Spring is here, and with warmer weather and the winter semester coming to an end, some individuals might want to get away to the great outdoors. For those who are looking to get away with friends, make campfires, and soak up all the goodness nature has to offer, our province has a wide array of campgrounds to choose from. What makes Alberta camping a great outdoor activity is its accessibility and low price. There are many areas that are close to the city of Edmonton and surrounding areas. The scenery is also amazing — the mountains are only about a four-hour drive from the city. For those who are itching to experience a weekend outdoors, this article will provide you with some of the province’s greatest camping spots.
First, for those who are looking for campsites closer to the city, I recommend Miquelon Lake campground. It is about a 40-minute drive from Sherwood Park, or an hour from downtown Edmonton. What makes this campsite desirable is not only the short drive, but the secluded campground sites. It is perfect for a quick weekend getaway and for those who just want to set up a tent and roast marshmallows on the crackling fire. The campsite itself also offers some beautiful trails to walk on, and from my experience it is pretty quiet. However, for those looking to take a dip in the lake, this might not be the campsite for you, as there tends to be a high volume of leeches and algae from my experience. A regular campground without power is about $34 a night, but for a site
with power, it will cost about $42 a night. You can reserve a spot on the Alberta Parks website, albertaparks.ca.
Another favourite campground is the Big Knife Provincial Park campground. The drive to this site is about two hours long, and what sets it apart from a standard campground is that it is in the Alberta coulees. For those looking for a nice scenic change, camping in the valley is perfect for those who enjoy hiking. The provincial park is equipped with two trails; the highland and river flats trail that range from four to six kilometres in length, and are open year round. Big Knife is also the perfect place for canoeing, kayaking, fishing, boating, and swimming. The park is open to campers from May to September annually, and it only costs $30 a night to rent one of the 51 campsites. You can book a spot on the Alberta Parks website.
Finally, the best part about being Albertan is having the mountains in your own backyard. For those willing to make the drive south, camping in the mountains is one of the best experiences. The fresh mountain air is perfect for a mental reset. One of my favorite campgrounds to visit is the Mount Romulus Backcountry campground. These campsites are only $12 a night per person, and can be booked on the Alberta Parks website. There are only 10 sites available, so booking ahead is crucial if you want to utilize this site. Camping in the mountains is not only aesthetically pleasing, but there are various hiking trails, and opportunities for bird and wildlife watching. The drive is about four hours long from Edmonton, and the best part is that it is close to Banff. To make a weekend trip out of it, I always like to camp for a night or two, and drive into Banff and visit the hot springs or get fondue at the Grizzly House to finish off the trip.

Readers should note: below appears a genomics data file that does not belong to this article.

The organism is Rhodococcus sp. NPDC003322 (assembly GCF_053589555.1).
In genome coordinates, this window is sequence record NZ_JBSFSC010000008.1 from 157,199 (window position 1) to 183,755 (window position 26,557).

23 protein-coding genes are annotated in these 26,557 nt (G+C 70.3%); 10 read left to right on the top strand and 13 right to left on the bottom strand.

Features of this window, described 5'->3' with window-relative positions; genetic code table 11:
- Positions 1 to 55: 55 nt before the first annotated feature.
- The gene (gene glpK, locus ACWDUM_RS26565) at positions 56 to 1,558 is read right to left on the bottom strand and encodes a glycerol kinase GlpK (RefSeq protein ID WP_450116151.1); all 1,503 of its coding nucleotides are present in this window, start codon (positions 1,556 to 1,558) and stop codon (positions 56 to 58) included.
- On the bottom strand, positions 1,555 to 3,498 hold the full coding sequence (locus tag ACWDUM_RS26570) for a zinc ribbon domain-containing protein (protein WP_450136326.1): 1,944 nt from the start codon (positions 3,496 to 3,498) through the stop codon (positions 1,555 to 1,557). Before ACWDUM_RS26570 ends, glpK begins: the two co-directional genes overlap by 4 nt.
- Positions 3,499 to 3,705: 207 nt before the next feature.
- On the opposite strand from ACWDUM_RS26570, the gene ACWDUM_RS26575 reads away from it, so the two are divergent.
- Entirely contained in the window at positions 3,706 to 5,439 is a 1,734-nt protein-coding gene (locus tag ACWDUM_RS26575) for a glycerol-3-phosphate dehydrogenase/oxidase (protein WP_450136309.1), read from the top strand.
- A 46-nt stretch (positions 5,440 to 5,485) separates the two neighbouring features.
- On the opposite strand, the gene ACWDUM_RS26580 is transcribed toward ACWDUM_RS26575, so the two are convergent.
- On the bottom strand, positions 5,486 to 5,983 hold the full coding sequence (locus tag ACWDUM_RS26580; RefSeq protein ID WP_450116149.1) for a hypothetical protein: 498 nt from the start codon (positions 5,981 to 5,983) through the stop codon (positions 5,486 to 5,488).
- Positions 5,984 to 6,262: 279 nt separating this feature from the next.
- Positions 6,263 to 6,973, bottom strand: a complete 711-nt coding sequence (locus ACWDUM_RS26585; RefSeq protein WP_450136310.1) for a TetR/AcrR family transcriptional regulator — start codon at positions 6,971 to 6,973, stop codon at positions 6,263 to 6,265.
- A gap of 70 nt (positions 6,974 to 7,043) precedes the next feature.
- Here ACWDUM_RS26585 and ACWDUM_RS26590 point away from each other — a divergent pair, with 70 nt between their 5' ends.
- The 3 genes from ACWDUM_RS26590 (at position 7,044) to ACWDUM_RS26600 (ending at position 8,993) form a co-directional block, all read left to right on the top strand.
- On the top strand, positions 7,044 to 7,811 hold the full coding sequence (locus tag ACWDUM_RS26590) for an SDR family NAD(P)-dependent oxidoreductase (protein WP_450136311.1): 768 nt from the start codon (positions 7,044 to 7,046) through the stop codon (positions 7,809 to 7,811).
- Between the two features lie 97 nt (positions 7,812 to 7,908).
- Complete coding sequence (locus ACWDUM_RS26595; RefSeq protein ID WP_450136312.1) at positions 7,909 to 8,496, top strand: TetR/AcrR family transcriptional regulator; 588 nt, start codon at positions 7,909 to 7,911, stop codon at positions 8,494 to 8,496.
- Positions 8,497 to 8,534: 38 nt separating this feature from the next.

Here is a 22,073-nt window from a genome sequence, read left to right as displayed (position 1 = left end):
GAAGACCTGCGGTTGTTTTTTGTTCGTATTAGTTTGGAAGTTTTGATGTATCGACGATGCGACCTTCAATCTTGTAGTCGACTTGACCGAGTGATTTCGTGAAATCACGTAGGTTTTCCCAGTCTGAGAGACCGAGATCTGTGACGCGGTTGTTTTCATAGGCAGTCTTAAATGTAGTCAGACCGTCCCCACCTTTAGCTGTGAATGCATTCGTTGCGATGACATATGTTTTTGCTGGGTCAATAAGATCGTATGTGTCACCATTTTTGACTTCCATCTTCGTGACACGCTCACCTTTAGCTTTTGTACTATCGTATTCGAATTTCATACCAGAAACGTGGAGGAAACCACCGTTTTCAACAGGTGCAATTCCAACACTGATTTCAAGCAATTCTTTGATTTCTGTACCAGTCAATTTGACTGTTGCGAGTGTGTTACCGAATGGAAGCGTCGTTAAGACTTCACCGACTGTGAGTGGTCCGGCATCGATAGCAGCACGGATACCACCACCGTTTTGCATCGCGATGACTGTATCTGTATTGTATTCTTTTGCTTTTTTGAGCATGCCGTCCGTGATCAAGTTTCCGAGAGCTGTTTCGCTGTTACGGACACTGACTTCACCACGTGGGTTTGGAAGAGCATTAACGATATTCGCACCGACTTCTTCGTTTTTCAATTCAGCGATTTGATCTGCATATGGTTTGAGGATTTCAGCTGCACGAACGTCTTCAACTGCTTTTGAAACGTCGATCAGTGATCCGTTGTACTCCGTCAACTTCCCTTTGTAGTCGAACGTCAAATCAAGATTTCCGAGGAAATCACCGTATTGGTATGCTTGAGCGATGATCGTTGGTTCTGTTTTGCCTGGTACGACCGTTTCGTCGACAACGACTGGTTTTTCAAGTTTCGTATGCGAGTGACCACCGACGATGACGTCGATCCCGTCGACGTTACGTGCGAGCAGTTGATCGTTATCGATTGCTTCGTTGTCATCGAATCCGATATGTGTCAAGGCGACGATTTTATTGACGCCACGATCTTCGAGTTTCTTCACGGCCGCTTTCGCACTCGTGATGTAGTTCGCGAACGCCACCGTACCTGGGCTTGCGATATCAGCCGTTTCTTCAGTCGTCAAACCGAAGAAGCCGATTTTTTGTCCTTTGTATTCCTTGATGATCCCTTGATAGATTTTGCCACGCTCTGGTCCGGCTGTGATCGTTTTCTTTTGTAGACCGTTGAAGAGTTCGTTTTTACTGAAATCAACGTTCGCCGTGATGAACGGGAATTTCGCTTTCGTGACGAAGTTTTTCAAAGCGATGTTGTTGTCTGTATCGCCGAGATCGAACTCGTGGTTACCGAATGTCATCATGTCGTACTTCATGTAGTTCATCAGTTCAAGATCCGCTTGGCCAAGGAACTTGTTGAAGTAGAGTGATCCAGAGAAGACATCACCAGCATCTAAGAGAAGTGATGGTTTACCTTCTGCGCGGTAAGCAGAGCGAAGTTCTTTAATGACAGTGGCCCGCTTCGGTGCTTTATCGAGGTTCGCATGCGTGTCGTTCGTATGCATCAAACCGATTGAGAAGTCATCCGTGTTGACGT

Now that we know about some of Alberta’s staple campsites, it’s important to have what we need for when we make the trip. Here are some items I recommend for those who are ready to hit the road for their next camping adventure:
A tent. Tents can range from $50 all the way up to $500. I found a decent tent on the Canadian Tire website that only cost $47, and it has lasted for a few years now. If you are only camping with one to three people, a smaller tent will suffice and be much cheaper in the end.
A cooler. Of course you will need to keep your food cold and in a safe place when you decide to take your trip. I bought mine from the Wal-Mart website, and the prices range from $19 to $100. Wal-Mart is the best place for a cooler purchase that won’t break the bank. Although these prices are cheaper, if you are planning on camping regularly or in an area far away from home, it’s a good idea to purchase a higher quality cooler. Some of the best coolers are the YETI coolers — they range from $300 to $500, and can be found at yeti.ca.
A sleeping bag. We need to stay warm at night and the Mountain Wearhouse website offers high-end sleeping bags at a discounted price. Princes range from $44 to $100, but I always recommend bringing extra blankets and pillows for warmth and comfort.
A backpack and water bottle. I can’t count how many times I’ve forgotten to bring a water bottle to a campsite. Make sure you stay hydrated, and bring a backpack with a portable charger, running shoes (or hiking shoes), and a first aid kit. All of these items can be found on the Amazon website for under $50 each.
Now that you have the essentials and a few ideas of where to travel, it’s time to start your camping adventure. Alberta has tons of campsites for those who want to stay close to home, experience hiking in the coulees, or soak up the fresh mountain air. To find more information on the camsites mentioned in this article or to explore new ones visit albertaparks.ca.
Graphic: Nawaal Basha
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